“The loss of education can mean girls are more likely to be forced into child marriage,” it said on its website.

ActionAid said that in Rwanda, many girls miss up to 50 school or working days annually because of period poverty and its associated stigma.

Period poverty is also an issue in developing nations.

According to Girlguiding UK one in 10 girls in the UK has been unable to afford period products.

In 2017, girls’ rights charity body Plan International UK said that one in seven (14 per cent) girls in the UK admitted that they did not know what was happening when they started menstruating, with more than a quarter (26 per cent) reporting that they did not know what to do when they started having their period.

One in 10 were also told not to talk about their periods in front of their mothers (12 per cent) or fathers (11 per cent), with 49 per cent of girls missing an entire day of school because of their period, of which 59 per cent have made up a lie or an alternate excuse.

Period poverty is defined as the inability of menstruating women to access sanitary products and safe, hygienic places in which to use them. — AFP pic

No more pink tax, but is that sufficient?

The Barisan Nasional (BN) government removed last year the so-called pink tax or taxes on female hygiene products from the Goods and Services Tax (GST).

The GST was repealed last year and replaced with the Sales and Services Tax (SST).

The Pakatan Harapan administration also exempted feminine hygiene products from this.

Women’s Aid Organisation’s (WAO) senior advocacy officer, Natasha Dandavati said the government’s recognition of menstrual products as essential items and removing the pink tax was an important first step in addressing the issue.

However, she said this would not address period poverty without other measures.

“While we don’t have official statistics on the extent of this issue in Malaysia, we do know that girls and women from poorer communities resort to using coconut husk and newspaper in place of unaffordable sanitary products. The B40 community in particular struggles with this issue.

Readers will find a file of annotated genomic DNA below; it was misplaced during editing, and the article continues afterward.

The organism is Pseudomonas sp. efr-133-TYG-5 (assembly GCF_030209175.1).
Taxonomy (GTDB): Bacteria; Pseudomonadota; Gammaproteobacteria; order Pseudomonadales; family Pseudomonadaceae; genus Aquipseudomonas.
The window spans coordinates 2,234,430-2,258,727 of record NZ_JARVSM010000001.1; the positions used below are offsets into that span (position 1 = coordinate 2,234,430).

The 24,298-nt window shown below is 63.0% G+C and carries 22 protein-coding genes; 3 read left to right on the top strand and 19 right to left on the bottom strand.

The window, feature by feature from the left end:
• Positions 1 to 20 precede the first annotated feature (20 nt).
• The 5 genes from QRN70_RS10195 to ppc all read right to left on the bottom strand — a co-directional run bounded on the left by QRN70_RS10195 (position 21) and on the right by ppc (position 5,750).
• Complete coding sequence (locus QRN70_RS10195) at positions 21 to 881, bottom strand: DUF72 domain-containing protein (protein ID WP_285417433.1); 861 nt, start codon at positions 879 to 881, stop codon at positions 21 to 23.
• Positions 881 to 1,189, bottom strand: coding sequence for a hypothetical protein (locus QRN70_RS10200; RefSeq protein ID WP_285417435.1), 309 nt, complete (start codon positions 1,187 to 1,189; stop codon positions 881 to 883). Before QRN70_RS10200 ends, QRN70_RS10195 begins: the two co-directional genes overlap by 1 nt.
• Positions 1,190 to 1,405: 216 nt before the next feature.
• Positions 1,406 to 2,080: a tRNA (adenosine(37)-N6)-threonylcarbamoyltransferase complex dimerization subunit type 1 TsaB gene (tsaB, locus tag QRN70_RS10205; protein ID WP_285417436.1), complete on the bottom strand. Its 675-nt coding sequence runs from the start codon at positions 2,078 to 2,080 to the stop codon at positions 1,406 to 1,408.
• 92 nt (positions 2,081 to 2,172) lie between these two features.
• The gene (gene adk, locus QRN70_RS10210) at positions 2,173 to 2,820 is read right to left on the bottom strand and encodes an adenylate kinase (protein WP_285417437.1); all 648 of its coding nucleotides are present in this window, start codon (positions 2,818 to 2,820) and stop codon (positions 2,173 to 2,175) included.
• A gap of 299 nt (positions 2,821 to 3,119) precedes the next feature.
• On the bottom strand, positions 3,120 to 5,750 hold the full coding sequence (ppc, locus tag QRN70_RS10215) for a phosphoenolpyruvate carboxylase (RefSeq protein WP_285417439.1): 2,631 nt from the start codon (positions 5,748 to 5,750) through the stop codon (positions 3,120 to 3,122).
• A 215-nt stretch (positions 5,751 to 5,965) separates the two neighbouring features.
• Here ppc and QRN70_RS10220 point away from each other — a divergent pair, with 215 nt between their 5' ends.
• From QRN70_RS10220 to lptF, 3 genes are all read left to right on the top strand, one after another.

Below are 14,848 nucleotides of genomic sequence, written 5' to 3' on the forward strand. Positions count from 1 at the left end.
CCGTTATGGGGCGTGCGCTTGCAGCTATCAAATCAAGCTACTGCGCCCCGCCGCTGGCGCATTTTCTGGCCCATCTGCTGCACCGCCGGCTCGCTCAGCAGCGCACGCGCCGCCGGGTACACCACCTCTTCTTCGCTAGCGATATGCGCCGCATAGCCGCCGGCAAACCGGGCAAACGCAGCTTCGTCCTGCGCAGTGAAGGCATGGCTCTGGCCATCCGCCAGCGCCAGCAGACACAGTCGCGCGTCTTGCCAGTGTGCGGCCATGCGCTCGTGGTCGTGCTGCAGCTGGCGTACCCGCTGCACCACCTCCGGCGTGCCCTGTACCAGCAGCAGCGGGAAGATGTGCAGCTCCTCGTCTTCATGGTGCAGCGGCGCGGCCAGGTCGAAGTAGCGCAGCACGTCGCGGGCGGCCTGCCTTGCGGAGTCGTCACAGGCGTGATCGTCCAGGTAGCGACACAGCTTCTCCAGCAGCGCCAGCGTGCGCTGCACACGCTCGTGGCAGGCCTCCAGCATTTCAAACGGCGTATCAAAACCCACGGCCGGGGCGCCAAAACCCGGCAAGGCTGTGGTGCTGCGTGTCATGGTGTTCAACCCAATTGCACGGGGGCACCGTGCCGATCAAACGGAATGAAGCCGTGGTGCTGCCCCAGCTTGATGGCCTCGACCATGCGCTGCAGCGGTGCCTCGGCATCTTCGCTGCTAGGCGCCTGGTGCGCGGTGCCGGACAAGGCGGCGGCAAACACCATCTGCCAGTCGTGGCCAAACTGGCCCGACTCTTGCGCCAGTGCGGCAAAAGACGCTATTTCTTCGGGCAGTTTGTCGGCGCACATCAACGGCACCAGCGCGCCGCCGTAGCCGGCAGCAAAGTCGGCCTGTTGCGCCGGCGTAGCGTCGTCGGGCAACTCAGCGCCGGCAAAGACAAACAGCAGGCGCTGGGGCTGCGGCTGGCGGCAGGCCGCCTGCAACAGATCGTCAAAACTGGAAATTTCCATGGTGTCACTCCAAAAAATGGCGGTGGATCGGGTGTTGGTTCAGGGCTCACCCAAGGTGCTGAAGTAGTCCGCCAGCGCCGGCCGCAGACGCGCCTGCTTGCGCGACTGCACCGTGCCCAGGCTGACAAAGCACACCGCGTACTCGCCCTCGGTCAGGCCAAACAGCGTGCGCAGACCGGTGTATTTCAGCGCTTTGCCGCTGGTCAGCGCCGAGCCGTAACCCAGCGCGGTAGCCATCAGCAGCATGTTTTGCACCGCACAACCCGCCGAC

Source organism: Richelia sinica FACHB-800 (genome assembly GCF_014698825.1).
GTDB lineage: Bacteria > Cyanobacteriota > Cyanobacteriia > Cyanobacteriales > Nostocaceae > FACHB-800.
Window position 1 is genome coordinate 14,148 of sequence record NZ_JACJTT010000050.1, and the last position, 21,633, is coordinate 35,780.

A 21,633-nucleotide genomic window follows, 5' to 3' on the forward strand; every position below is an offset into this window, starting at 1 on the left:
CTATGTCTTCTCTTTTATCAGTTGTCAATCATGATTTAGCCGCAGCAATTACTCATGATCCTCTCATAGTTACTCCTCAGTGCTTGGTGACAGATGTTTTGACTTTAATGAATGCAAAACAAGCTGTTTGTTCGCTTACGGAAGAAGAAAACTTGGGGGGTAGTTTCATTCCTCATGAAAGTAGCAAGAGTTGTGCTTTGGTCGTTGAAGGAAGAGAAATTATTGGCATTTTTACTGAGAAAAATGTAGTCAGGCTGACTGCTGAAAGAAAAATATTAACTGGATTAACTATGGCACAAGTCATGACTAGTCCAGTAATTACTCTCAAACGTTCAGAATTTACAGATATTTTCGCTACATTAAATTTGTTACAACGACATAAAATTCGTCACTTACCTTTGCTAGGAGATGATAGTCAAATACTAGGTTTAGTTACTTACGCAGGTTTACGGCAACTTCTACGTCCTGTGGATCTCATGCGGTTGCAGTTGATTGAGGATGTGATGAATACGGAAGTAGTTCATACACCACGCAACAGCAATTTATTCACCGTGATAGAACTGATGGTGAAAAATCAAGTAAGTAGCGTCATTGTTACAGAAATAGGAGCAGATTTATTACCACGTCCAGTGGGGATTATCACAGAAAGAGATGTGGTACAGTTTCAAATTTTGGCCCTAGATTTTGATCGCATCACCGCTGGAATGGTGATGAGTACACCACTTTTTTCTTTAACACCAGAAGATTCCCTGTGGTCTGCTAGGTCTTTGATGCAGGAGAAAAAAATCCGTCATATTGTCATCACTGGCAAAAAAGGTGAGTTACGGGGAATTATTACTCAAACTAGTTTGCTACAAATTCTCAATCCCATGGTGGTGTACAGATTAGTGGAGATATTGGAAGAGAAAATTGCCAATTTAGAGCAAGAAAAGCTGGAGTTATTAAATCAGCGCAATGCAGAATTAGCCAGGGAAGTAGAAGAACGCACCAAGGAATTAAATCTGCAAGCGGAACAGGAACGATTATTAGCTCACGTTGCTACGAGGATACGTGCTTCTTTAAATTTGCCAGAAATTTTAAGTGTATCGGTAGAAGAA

“The lack of access to affordable sanitary products can result in girls from low-income communities dropping out of school, which in turn perpetuates the cycle of poverty and lack of economic opportunities later in life.

“In this way, a failure to comprehensively address the factors contributing to period poverty violate girls and women’s rights under CEDAW and the CRC of equality in health, education, and income-generating opportunities,” she told Malay Mail, referring to the United Nations (UN) Convention on the Elimination of all Forms of Discrimination Against Women and  the UN Convention on the Rights of the Child.

Dandavati said any effective response to the issue must be multi-sectoral and address the real-world experiences of the women and girls affected.

For example, she said, providing free sanitary products and access to medication for girls experiencing period pain could help reduce their absence from school, as could ensuring access to water and clean and safe bathroom facilities, particularly in rural areas.

“Another approach to tackling this issue could be supporting women-owned micro-enterprises in manufacturing low-cost and eco-friendly sanitary pads that could be supplied to their local communities at a fraction of the cost of these products through traditional manufacturers. Such solutions have been transformative in other countries where period poverty is prevalent, including India,” she added.

The Women’s Centre for Change (WCC) also echoed WAO’s sentiments.

Its programme director Karen Lai, said that the pink tax removal makes little difference, as impoverished women and girls will still not be able to afford sanitary products. 

The underlying issue as she pointed out, is one of poverty, which is complex and multi-dimensional.

“While we appreciate the idea behind the Bunga Pads initiative to distribute eco-friendly reusable pads to underprivileged women and girls in East Malaysia, these are not necessarily a comfortable option in terms of ease of use and time consumption involved.

“The government and manufacturers need to work together to devise a practical and environmentally-friendly sanitary product that is easy for women and girls to use.

“Furthermore, schools in urban and rural areas need to upgrade their bathroom facilities to accommodate the comfortable changing of sanitary products. This means ensuring plumbing, clean water, and ample bathroom stalls are available,” she said.

Like Dandavati, Lai also called for the end of all stigmas associated with menstruation.

“Periods should be normalised everywhere, so that girls and women are not shamed for a normal biological function. Parents and teachers need to work harder and more diligently to educate children, regardless of gender, about their bodily functions,” she said.